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The coronavirus vaccine and booster programme

 

What do we know about the coronavirus vaccine?

There are 3 vaccines approved for use in the UK:

  • Pfizer-BioNTech
  • Oxford-AstraZeneca
  • Moderna.

The UK regulator and Joint Committee on Vaccination and Immunisation (JCVI) have assessed all the vaccines to be safe and able to offer a ‘high’ level of protection against becoming severely unwell with coronavirus.

Each vaccine initially required 2 doses to be fully effective, with additional 'boosters' now being administered, as of September 2021. Information on the booster programme can be found below, including further updates announced at the end of November 2021, in light of the new variant of concern, Omicron.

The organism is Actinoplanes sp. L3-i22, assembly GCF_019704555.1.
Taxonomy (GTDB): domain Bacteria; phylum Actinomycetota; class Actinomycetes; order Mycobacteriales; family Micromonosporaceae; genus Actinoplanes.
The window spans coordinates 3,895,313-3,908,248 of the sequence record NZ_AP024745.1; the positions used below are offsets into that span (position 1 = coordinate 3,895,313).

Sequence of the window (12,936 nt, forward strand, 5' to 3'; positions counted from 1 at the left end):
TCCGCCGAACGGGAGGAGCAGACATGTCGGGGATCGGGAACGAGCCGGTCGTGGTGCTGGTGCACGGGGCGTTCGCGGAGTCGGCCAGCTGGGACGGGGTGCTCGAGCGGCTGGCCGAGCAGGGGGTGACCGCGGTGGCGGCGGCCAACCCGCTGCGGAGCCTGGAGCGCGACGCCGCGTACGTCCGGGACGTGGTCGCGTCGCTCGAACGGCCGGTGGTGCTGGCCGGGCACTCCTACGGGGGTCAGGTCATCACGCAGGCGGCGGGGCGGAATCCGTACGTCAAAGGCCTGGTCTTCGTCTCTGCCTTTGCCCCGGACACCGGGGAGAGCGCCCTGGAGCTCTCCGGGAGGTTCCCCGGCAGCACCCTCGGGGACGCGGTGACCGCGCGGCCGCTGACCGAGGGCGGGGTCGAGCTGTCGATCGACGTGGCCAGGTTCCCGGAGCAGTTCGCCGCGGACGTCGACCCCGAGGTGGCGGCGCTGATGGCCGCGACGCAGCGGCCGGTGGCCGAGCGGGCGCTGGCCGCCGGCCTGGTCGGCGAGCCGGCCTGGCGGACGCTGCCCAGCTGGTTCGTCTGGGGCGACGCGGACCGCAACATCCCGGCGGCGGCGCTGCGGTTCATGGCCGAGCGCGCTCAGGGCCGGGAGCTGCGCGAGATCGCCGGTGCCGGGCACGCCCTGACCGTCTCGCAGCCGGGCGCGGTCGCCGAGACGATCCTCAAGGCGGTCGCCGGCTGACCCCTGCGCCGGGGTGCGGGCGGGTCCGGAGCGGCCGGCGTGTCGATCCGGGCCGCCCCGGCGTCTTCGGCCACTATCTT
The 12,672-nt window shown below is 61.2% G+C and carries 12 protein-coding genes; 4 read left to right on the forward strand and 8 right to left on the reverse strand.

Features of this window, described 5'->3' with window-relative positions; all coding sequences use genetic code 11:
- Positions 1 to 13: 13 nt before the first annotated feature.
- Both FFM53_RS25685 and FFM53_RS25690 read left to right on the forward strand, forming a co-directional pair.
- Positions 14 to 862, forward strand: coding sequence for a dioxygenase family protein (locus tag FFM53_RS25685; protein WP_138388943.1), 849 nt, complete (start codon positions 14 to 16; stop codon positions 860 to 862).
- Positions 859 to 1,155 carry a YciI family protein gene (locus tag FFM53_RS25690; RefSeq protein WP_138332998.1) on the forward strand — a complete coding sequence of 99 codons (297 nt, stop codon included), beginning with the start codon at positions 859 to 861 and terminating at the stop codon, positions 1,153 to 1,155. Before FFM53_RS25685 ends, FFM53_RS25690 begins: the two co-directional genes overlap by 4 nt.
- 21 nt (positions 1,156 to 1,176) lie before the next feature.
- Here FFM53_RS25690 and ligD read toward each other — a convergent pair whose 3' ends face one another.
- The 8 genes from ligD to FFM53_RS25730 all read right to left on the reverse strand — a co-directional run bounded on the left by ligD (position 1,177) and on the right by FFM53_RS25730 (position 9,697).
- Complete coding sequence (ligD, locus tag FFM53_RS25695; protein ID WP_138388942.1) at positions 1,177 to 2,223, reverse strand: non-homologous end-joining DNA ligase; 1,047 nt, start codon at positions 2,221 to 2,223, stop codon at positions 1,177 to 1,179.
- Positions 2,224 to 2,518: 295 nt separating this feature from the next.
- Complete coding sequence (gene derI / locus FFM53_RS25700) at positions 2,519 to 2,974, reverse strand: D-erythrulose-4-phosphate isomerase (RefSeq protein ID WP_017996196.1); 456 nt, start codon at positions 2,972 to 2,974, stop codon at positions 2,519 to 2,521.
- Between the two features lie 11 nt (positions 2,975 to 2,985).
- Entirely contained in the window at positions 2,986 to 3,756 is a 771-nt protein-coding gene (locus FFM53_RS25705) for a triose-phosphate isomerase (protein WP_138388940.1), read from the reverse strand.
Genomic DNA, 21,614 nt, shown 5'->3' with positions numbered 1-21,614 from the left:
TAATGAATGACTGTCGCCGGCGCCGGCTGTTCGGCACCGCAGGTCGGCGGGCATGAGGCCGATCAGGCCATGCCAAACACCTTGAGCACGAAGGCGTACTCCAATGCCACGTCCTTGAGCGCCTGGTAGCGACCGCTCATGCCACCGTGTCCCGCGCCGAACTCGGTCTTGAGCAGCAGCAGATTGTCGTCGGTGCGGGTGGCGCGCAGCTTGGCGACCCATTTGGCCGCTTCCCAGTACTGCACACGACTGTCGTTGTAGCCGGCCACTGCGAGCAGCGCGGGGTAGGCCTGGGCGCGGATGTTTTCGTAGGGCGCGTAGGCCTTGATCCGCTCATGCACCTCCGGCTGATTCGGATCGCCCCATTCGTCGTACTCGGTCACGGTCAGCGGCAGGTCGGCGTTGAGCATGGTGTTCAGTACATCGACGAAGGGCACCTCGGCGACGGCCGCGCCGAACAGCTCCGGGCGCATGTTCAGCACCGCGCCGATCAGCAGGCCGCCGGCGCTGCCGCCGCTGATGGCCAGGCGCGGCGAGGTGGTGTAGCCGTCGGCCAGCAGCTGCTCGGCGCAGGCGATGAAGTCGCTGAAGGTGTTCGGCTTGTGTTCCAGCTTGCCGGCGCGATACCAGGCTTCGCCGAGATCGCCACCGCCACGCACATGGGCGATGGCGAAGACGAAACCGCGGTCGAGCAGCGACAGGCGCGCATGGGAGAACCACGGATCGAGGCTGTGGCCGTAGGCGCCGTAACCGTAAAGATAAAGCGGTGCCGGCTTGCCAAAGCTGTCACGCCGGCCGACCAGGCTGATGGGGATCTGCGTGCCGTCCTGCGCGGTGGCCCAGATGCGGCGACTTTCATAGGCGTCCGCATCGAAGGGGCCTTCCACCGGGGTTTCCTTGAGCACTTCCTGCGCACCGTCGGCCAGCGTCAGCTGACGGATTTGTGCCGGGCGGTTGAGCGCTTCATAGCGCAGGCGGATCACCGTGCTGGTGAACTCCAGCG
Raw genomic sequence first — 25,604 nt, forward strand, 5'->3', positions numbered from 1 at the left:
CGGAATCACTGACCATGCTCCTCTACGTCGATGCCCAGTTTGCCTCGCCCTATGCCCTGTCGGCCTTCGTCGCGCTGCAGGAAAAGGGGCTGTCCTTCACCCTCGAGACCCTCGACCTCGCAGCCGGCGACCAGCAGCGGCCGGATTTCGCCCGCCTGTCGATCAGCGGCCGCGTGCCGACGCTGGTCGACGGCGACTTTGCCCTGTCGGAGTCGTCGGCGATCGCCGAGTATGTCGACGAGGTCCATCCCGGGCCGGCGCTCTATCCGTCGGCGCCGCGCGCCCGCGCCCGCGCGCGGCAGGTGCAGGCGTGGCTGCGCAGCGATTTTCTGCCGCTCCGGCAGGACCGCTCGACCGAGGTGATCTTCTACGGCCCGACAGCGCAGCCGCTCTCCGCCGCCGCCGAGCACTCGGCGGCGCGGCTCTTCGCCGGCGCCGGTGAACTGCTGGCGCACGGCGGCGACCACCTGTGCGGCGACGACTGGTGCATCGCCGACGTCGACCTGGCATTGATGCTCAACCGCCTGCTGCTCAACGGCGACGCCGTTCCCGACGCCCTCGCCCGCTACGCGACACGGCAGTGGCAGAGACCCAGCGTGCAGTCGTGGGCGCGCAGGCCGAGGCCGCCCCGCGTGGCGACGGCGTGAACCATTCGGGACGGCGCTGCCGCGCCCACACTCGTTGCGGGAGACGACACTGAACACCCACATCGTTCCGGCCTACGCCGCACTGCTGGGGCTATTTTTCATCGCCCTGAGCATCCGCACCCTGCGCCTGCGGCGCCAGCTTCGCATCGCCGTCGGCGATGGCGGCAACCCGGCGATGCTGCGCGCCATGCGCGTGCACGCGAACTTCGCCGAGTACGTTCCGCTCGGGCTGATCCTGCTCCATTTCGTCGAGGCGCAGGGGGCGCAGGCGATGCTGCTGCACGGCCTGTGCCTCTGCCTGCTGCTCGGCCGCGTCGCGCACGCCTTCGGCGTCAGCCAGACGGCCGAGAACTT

Receiving the coronavirus vaccine, including your booster jab

All adults in Wales have been eligible for some time to receive their 2 dose vaccine under the initial roll out. Anyone who has still not had their intial 2 dose vaccine can contact their Local Health Board for an appointment - visit the NHS Wales website for further information.

When the vaccination programme first began in December 2020, those at most risk were prioritised first, such as:

  • people living in care homes;
  • those aged 50 and over;
  • people with underlying health conditions; and
  • carers.

The Welsh Government published the priority list order in their ‘Vaccination Strategy for Wales’, plus we have also included the information here.